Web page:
For the show, members of the Aston community, ranging from the Vice Chancellor to Professors to graduates, were asked to select items that they felt told an interesting story about the University and its unique and progressive culture.
Among the objects on display to the public are commemorative batons used only during graduation ceremonies, a newspaper cartoon portraying Prince Charles visiting campus, a scroll awarding the Honorary Freedom of Birmingham, the Chancellor’s Chain of Office and a patent for a drug used worldwide to treat brain cancer.
The oldest artifact on display is the hand-written title deed to Stafford Street, upon which the University’s campus is today, enclosed in glass casing for all to see. The document dates from 1747, when Colmore Row was a country lane called New Hall Lane and much of the surrounding area was rolling agricultural land.
The colourful striped blazer of Marjorie Willetts (née Pearce), who was a Pharmacy student at Birmingham Central Technical College from 1938 to 1942, is also exhibited. A forerunner of Aston University, the Technical College had its own blazer and tie, supplied by Hicks University Outfitters. During her course, Marjorie filled 24 notebooks with her observations on all aspects of the subject from Botany to Volumetric Analysis.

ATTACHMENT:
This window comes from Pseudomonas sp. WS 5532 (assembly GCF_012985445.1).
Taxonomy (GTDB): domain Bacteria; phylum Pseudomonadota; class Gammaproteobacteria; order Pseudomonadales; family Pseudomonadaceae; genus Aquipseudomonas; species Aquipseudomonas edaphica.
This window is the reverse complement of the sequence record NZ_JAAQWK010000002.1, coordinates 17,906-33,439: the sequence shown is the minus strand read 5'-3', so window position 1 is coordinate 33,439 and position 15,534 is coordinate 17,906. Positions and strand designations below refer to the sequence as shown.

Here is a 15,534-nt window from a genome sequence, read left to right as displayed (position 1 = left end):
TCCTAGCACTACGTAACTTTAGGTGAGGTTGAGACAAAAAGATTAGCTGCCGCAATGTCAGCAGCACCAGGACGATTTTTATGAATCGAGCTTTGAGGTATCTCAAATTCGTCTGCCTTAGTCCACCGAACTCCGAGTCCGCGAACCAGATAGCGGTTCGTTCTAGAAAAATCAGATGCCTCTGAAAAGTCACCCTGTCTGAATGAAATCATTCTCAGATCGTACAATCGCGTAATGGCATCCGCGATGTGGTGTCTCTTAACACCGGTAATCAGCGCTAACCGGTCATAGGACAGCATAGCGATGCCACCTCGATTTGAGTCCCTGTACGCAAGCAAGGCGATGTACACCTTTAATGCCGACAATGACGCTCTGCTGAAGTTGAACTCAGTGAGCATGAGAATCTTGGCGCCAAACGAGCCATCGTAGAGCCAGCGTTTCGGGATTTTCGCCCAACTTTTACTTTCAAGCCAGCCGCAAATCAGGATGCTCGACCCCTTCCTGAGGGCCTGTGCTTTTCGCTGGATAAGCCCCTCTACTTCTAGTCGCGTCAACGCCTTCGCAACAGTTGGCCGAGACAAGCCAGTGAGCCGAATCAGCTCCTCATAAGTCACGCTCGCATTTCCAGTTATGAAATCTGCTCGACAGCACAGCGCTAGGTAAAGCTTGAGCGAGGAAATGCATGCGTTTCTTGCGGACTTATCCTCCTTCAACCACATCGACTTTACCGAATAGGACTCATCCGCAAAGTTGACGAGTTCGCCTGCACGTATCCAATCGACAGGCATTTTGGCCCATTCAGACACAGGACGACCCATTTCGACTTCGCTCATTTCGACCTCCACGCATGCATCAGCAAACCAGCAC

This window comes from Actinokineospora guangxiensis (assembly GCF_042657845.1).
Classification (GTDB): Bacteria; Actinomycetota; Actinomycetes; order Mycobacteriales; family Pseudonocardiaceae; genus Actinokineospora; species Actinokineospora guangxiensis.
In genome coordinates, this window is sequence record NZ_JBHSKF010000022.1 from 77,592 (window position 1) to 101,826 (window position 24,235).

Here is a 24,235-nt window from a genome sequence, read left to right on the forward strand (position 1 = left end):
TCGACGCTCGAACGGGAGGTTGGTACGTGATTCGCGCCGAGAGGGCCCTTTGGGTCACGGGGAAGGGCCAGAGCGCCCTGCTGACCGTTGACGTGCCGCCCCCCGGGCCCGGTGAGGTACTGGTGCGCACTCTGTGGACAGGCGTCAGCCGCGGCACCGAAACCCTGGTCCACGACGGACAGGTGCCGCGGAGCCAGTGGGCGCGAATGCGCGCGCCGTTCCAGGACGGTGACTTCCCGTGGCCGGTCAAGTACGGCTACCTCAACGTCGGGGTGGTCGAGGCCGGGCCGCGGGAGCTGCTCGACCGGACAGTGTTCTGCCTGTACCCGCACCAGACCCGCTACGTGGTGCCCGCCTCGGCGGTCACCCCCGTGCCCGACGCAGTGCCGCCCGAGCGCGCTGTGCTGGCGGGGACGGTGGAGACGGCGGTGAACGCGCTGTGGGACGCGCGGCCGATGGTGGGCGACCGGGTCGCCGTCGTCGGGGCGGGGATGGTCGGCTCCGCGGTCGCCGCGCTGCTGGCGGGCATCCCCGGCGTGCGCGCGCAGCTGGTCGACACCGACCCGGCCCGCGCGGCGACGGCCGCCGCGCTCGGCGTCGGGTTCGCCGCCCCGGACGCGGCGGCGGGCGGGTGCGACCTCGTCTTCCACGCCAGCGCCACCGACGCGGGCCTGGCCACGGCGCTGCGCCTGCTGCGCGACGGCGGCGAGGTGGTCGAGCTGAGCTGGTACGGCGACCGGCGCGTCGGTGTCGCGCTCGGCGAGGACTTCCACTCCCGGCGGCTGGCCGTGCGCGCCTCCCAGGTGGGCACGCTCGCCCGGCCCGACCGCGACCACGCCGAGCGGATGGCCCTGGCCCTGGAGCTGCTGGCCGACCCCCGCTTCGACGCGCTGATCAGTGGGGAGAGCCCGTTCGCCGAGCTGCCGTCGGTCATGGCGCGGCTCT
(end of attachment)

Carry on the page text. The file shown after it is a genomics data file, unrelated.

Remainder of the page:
Perhaps the most curious object on display is the skeleton of a young chimpanzee, chosen by the Head of Biological and Biomedical Sciences, Professor Anthony Hilton. Biology has been taught at Aston for over 50 years – and for the duration of this time, the skeleton has been traditionally placed in the safekeeping of the head of the department.
The exhibition was launched this week with a special ceremony, attended by alumni, staff both past and present, Birmingham luminaries and relatives of those associated with the show – including the son and daughter of Marjorie Willetts, Terry Willetts and Beverley Knight.
Speaking at the launch event, they said: “We were delighted when Aston informed us that not one but two of our mother’s belongings were to be included in this fantastic exhibition. The diversity and dynamism has been really well captured by these 20 objects.”
The show, located in the foyer of Aston’s Main Building, is free and open to the general public.
For further media information, please contact Jonathan Garbett, Aston University Communications on 0121 204 4552 or firstname.lastname@example.org.
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